Term paper uncovers the dangers of working at the Koppers site

A 1932 paper written by William S. Stewart, a Northwestern University student, detailed how he worked at the Ayer and Lord Tie Company wood treatment site for three months to get a better understanding of how African American workers were treated.

Residents on the northeast side of Carbondale have been negatively impacted by creosote contamination from the site, known popularly as the Koppers site, and now owned by Beazer Inc.

According to Stewart, if men had to carry the cross ties it was likely to result in crushing certain limbs or pulling certain muscles.

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“The very fact that the ties are so heavy makes the work especially perilous. A falling tie, either in a car, off a tram, or from a man’s shoulder, can cause terrible injury. Crushed hands and feet suffer every month,” Stewart said. “Perhaps the most frequent injury is the straining of back and shoulder muscles. These injuries often occur when a carrier loses his balance or tries to hold a tie that has started to fall from his shoulder.”

Stewart said houses were intentionally built near the site so more Black men could move there to work at the site.

“These houses were for the negroes, and they were rented at a very nominal [rate]. The hope was that this would help to keep men there all the time. The plan did not work out at all well. Before long, the houses were filled with women and children only,” Stewart said.

Because women and children mostly lived in the houses the company stopped doing maintenance on the houses, Stewart said.

James Chappell, a Carbondale resident who worked as a laborer at the Koppers site in the late 1960s, also attested to how difficult the work at the site was.

“We didn’t have any masks. […] We weren’t protected by anything like that. We just went in there, and we did what we had to do because that creosote was almost up to our knees,” Chappell said. “All they gave us was some rubber boots to put on, and to go in [the furnaces], and put the cross ties back on the rail cars to be pulled out.”

Chappell’s grandfather and great uncle worked at the site in the 1950s. His great uncle, Clay Chappell, was killed at the site in 1952 because of the lack of safety precautions.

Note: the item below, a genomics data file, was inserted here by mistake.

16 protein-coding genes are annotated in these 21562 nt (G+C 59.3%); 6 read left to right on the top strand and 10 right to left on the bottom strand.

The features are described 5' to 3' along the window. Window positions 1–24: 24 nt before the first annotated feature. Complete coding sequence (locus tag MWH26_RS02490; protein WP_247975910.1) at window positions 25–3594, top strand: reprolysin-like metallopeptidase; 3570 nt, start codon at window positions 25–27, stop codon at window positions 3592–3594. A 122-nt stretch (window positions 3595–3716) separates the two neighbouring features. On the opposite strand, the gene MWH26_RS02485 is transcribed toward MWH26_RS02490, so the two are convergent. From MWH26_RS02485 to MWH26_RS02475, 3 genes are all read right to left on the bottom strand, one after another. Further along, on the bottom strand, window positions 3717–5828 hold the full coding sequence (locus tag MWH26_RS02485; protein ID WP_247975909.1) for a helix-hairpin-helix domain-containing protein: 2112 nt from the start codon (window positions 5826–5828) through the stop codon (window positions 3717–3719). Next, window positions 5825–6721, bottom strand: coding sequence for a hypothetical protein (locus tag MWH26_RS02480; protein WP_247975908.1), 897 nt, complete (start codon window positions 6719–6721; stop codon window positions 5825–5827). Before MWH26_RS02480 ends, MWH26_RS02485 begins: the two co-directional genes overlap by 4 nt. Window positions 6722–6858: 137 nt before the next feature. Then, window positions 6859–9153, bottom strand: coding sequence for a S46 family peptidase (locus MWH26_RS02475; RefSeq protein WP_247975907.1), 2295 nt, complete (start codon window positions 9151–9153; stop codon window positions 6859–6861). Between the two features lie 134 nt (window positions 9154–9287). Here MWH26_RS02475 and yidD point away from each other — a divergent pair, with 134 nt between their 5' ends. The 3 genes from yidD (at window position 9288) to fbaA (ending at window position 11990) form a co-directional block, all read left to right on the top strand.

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“He fell on one of the conveyor belts that put the coal into the boilers, or into the furnace to be baked. I was about eight years old when that happened,” Chappell said.

Chappell said people developed diseases because there weren’t safety precautions concerning exposure to creosote.

“We don’t have the safety checks that they have now. We didn’t have that back then. Like [Occupational Safety and Health Administration] OSHA and all that stuff, we didn’t have all that stuff back then,” Chappell said.

Bennie Scott, a former supervisor of the Koppers site, said he worked in the yard moving the railroad ties which caused health issues for the men.

“When I was a group leader [my supervisor] he put me up there loading cars, railroad ties or utility poles. It messed up my legs so bad and my face, you know, but I just stayed working,” Scott said.

Scott said after it was found out that creosote was deadly the only person to be compensated was a farmer whose cattle was poisoned by it.

“They drank the water out of one of the ponds out here, and he lost some cattle,” Scott said. “He certainly got settlements.”

People from the northeast side should be compensated because of the amount of people that ended up with cancer and other health problems, Scott said.

Maxine Lewis, a Carbondale resident, said the men who worked at the site and people living in the northeast side community have suffered many negative health effects because of the site.

“My mom, my grandmother, an aunt and a cousin died from cancer,” Lewis said. “They took a lot of that toxin home to their families[…] People, you know, having rashes and burns on their skin, you know, was just horrible.”